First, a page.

The configuration databases


The most important database is the (master) configuration database. This database describes how the system should operate; the type of Internet access to use, how email should be handled, and so on.

The configuration database contains a mix of simple and complex entries, although all new entries are complex entries.


Account details are stored in the accounts database, as complex entries. We classify accounts into several types, including:

  • User accounts: These are accounts created for individual users at the local organization. Each account has a POP/IMAP mailbox and an area for storing files.
  • Groups: Groups of users, which can be used for configuring permissions on storage areas and automatically provide a group e-mail address.
  • Information bays: These accounts correspond to information bays defined in the system. These storage areas can be accessed via filesharing, FTP and the web.
  • System accounts: Linux system accounts which are reserved by installed software packages.
  • URL accounts: Portions of the Web namespace which are reserved for system use. For example, the server-manager account is reserved as it is used for redirecting web access to the server manager.
  • Pseudonyms: Alternate names for existing accounts. For example, fred.frog could be a pseudonym for the account ffrog, allowing email to be sent to either address.
  • Printers: Network shared printers share the same namespace as other accounts so that they can be made visible to the local network.


The domains database shows the domains handled by this server, including information about how to handle web requests, and the DNS servers for the domain.


The networks database details the networks which should be treated as local by this server. Local networks have additional access rights which are denied for other networks.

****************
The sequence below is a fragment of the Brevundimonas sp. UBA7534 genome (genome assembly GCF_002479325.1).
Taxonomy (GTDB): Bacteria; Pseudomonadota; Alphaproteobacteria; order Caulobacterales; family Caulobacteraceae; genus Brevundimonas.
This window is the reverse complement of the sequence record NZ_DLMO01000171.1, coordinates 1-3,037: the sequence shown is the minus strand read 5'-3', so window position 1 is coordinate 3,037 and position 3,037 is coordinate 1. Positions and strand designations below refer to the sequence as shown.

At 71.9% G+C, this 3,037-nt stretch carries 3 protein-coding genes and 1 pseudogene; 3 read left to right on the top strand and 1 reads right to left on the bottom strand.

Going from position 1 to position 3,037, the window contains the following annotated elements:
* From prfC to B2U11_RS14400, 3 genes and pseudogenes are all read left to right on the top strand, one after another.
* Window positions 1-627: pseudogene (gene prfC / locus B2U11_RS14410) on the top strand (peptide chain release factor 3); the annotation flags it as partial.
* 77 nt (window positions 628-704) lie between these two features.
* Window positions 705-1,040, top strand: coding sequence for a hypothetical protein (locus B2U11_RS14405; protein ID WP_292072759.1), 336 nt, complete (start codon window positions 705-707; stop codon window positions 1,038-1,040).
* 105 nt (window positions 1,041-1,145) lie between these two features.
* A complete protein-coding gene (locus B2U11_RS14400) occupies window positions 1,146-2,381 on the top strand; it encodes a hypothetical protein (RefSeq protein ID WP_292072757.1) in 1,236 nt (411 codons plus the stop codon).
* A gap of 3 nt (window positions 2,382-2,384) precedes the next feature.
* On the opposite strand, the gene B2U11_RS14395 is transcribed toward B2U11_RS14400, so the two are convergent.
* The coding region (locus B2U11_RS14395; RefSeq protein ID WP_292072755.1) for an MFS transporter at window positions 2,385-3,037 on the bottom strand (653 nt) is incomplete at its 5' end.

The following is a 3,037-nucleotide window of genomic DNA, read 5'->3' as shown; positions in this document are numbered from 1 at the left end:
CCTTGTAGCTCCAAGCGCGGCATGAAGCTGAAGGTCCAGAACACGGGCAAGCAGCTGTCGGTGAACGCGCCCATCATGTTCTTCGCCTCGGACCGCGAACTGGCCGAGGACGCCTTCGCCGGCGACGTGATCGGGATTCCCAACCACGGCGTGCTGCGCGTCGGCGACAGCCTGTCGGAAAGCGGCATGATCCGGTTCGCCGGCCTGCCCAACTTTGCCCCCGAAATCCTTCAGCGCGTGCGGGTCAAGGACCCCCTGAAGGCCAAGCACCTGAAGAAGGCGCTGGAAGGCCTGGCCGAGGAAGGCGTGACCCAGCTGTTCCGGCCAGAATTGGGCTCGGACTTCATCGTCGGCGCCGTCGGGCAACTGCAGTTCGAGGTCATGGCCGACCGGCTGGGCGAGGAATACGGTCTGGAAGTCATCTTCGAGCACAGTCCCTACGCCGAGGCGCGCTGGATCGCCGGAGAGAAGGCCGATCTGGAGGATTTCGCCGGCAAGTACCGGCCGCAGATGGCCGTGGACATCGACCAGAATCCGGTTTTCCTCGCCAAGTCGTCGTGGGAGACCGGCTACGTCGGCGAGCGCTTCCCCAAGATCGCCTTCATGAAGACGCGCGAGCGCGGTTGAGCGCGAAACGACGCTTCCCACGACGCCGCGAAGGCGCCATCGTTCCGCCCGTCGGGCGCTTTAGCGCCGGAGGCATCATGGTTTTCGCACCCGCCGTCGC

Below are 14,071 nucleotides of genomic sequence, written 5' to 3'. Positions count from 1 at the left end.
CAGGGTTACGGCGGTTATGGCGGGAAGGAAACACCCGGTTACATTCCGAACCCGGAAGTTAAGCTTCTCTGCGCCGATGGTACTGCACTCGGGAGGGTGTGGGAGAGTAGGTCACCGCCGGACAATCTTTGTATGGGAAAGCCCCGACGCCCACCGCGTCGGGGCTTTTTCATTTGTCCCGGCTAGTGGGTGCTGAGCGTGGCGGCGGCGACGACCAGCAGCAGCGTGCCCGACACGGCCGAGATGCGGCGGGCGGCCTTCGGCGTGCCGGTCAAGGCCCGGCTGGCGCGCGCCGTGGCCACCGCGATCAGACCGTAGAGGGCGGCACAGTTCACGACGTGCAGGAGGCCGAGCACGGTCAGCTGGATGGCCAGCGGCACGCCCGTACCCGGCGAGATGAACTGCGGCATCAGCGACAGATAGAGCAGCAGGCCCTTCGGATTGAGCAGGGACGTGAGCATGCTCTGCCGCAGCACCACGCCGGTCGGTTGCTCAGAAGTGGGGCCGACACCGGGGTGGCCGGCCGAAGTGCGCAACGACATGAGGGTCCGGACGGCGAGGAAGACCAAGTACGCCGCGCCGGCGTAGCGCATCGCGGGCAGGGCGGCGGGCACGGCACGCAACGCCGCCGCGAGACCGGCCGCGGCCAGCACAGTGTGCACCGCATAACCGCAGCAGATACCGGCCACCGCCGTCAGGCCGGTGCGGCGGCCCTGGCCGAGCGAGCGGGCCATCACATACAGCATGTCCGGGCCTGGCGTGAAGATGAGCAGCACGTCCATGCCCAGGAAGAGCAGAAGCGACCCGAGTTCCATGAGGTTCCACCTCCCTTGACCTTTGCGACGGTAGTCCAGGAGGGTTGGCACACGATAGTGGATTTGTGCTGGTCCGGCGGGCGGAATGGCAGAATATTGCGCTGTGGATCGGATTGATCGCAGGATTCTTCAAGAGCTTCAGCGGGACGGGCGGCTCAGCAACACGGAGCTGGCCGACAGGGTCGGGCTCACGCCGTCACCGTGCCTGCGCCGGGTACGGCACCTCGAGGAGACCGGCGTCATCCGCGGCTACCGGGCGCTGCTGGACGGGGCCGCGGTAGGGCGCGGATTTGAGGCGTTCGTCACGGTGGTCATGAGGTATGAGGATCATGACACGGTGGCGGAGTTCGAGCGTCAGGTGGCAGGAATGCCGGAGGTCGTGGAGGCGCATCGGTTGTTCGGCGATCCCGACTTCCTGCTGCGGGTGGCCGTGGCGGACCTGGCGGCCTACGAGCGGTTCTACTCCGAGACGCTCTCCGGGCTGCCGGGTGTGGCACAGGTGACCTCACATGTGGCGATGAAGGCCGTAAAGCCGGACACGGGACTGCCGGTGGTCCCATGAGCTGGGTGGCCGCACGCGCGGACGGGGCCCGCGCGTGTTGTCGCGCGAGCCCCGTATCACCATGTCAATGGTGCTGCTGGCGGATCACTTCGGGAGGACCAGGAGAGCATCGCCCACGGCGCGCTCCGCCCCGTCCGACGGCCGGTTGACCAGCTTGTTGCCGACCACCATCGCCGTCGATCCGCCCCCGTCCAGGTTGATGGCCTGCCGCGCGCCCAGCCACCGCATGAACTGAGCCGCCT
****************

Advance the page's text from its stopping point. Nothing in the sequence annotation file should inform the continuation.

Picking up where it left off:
The hosts database decribes all hosts/machines known to this server and is used to generate DHCP and DNS configuration.

Other configuration databases

There are several other configuration databases stored with the ones listed above, and the system design allows for additional databases to be created as required.

Namespace issues

All entries in a single database share the same namespace. Users, groups, information bays, printers, and other entries in the accounts database currently all share one namespace. This means that you cannot have a user with the same name as an information bay, group or other entry in the accounts database.

However, it would be possible to have a host named fredfrog as well as a user named fredfrog as they are stored in separate databases and thus different namespaces.

Actions and events


An action is a program, frequently written in a scripting language, which performs a single task. It is typically an encapsulation of a task usually done by a system administrator, such as editing a configuration file or reconfiguring a service. Actions are not called directly; they are always called by signalling an event.

The actions are stored in the /etc/e-smith/events/actions/ directory. These actions are then linked into the relevant events as the same action may need to be performed in more than one event.. To create a new action called myaction you simply create a program to perform the action myaction and save it as /etc/e-smith/events/actions/myaction . Actions can be written in any programming language, although additional platform support is provided for Perl code.

An example action script is set-external-ip which is called when the external IP address changes. Here's the body of that script (at time of writing):

package esmith;

use strict;
use Errno;
use esmith::ConfigDB;

my $db = esmith::ConfigDB->open or die "Couldn't open ConfigDB\n";